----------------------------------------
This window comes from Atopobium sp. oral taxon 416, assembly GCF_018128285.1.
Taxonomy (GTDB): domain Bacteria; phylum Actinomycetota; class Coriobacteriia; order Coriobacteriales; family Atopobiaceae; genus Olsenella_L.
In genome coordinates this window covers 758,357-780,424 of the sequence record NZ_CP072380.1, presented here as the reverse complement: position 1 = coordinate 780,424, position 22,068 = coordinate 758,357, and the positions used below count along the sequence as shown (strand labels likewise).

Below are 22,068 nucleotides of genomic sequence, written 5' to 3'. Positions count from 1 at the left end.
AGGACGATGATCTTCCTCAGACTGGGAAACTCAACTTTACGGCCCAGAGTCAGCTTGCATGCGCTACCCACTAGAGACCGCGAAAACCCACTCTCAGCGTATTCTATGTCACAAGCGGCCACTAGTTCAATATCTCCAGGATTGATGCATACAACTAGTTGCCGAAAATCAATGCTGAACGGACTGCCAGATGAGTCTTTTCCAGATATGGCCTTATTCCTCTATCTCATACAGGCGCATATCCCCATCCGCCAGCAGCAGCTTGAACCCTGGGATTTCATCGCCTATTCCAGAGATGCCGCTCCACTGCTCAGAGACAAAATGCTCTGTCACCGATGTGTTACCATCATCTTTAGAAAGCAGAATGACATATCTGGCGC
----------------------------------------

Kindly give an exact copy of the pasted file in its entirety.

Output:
This window comes from Atopobium sp. oral taxon 416, assembly GCF_018128285.1.
Taxonomy (GTDB): domain Bacteria; phylum Actinomycetota; class Coriobacteriia; order Coriobacteriales; family Atopobiaceae; genus Olsenella_L.
In genome coordinates this window covers 758,357-780,424 of the sequence record NZ_CP072380.1, presented here as the reverse complement: position 1 = coordinate 780,424, position 22,068 = coordinate 758,357, and the positions used below count along the sequence as shown (strand labels likewise).

Below are 22,068 nucleotides of genomic sequence, written 5' to 3'. Positions count from 1 at the left end.
AGGACGATGATCTTCCTCAGACTGGGAAACTCAACTTTACGGCCCAGAGTCAGCTTGCATGCGCTACCCACTAGAGACCGCGAAAACCCACTCTCAGCGTATTCTATGTCACAAGCGGCCACTAGTTCAATATCTCCAGGATTGATGCATACAACTAGTTGCCGAAAATCAATGCTGAACGGACTGCCAGATGAGTCTTTTCCAGATATGGCCTTATTCCTCTATCTCATACAGGCGCATATCCCCATCCGCCAGCAGCAGCTTGAACCCTGGGATTTCATCGCCTATTCCAGAGATGCCGCTCCACTGCTCAGAGACAAAATGCTCTGTCACCGATGTGTTACCATCATCTTTAGAAAGCAGAATGACATATCTGGCGC